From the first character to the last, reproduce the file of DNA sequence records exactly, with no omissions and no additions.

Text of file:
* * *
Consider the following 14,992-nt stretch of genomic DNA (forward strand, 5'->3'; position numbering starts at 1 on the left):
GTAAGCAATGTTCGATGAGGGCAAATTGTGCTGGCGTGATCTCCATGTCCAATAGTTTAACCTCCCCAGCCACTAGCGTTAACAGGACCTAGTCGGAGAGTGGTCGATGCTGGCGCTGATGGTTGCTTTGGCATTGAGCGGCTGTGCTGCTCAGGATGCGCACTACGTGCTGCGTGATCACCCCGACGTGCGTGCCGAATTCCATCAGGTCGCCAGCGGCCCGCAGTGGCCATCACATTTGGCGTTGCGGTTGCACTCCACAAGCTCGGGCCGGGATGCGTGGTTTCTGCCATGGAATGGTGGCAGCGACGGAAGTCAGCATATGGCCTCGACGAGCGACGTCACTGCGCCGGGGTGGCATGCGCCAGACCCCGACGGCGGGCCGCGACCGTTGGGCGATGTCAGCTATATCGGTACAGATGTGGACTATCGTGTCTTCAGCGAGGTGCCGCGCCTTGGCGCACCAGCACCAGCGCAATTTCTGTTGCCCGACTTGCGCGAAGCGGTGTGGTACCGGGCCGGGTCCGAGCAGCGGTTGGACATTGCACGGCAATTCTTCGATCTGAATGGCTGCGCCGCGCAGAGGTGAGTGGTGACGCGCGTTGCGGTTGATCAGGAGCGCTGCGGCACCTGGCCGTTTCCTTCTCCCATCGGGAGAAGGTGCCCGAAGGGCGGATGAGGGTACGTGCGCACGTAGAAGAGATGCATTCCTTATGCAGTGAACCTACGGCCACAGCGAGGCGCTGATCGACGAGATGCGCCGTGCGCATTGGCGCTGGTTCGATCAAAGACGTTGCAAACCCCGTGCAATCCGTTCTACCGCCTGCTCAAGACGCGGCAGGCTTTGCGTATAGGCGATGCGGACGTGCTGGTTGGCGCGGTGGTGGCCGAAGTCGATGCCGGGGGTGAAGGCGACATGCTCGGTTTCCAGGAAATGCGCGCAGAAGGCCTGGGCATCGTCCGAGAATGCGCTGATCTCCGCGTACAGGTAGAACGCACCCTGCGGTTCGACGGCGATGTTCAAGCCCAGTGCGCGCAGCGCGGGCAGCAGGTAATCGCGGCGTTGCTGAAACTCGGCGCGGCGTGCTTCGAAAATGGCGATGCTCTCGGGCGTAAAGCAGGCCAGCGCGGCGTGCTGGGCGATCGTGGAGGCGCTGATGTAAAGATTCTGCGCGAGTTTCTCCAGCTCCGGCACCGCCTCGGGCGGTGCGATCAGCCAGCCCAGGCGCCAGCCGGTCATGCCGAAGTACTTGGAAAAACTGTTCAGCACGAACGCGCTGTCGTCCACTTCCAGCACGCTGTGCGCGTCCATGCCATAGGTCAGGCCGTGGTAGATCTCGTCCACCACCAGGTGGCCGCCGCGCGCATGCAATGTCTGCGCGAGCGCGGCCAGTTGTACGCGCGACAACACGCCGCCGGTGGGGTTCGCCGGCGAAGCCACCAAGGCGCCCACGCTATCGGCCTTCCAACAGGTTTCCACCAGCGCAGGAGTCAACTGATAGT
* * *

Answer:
Consider the following 14,992-nt stretch of genomic DNA (forward strand, 5'->3'; position numbering starts at 1 on the left):
GTAAGCAATGTTCGATGAGGGCAAATTGTGCTGGCGTGATCTCCATGTCCAATAGTTTAACCTCCCCAGCCACTAGCGTTAACAGGACCTAGTCGGAGAGTGGTCGATGCTGGCGCTGATGGTTGCTTTGGCATTGAGCGGCTGTGCTGCTCAGGATGCGCACTACGTGCTGCGTGATCACCCCGACGTGCGTGCCGAATTCCATCAGGTCGCCAGCGGCCCGCAGTGGCCATCACATTTGGCGTTGCGGTTGCACTCCACAAGCTCGGGCCGGGATGCGTGGTTTCTGCCATGGAATGGTGGCAGCGACGGAAGTCAGCATATGGCCTCGACGAGCGACGTCACTGCGCCGGGGTGGCATGCGCCAGACCCCGACGGCGGGCCGCGACCGTTGGGCGATGTCAGCTATATCGGTACAGATGTGGACTATCGTGTCTTCAGCGAGGTGCCGCGCCTTGGCGCACCAGCACCAGCGCAATTTCTGTTGCCCGACTTGCGCGAAGCGGTGTGGTACCGGGCCGGGTCCGAGCAGCGGTTGGACATTGCACGGCAATTCTTCGATCTGAATGGCTGCGCCGCGCAGAGGTGAGTGGTGACGCGCGTTGCGGTTGATCAGGAGCGCTGCGGCACCTGGCCGTTTCCTTCTCCCATCGGGAGAAGGTGCCCGAAGGGCGGATGAGGGTACGTGCGCACGTAGAAGAGATGCATTCCTTATGCAGTGAACCTACGGCCACAGCGAGGCGCTGATCGACGAGATGCGCCGTGCGCATTGGCGCTGGTTCGATCAAAGACGTTGCAAACCCCGTGCAATCCGTTCTACCGCCTGCTCAAGACGCGGCAGGCTTTGCGTATAGGCGATGCGGACGTGCTGGTTGGCGCGGTGGTGGCCGAAGTCGATGCCGGGGGTGAAGGCGACATGCTCGGTTTCCAGGAAATGCGCGCAGAAGGCCTGGGCATCGTCCGAGAATGCGCTGATCTCCGCGTACAGGTAGAACGCACCCTGCGGTTCGACGGCGATGTTCAAGCCCAGTGCGCGCAGCGCGGGCAGCAGGTAATCGCGGCGTTGCTGAAACTCGGCGCGGCGTGCTTCGAAAATGGCGATGCTCTCGGGCGTAAAGCAGGCCAGCGCGGCGTGCTGGGCGATCGTGGAGGCGCTGATGTAAAGATTCTGCGCGAGTTTCTCCAGCTCCGGCACCGCCTCGGGCGGTGCGATCAGCCAGCCCAGGCGCCAGCCGGTCATGCCGAAGTACTTGGAAAAACTGTTCAGCACGAACGCGCTGTCGTCCACTTCCAGCACGCTGTGCGCGTCCATGCCATAGGTCAGGCCGTGGTAGATCTCGTCCACCACCAGGTGGCCGCCGCGCGCATGCAATGTCTGCGCGAGCGCGGCCAGTTGTACGCGCGACAACACGCCGCCGGTGGGGTTCGCCGGCGAAGCCACCAAGGCGCCCACGCTATCGGCCTTCCAACAGGTTTCCACCAGCGCAGGAGTCAACTGATAGT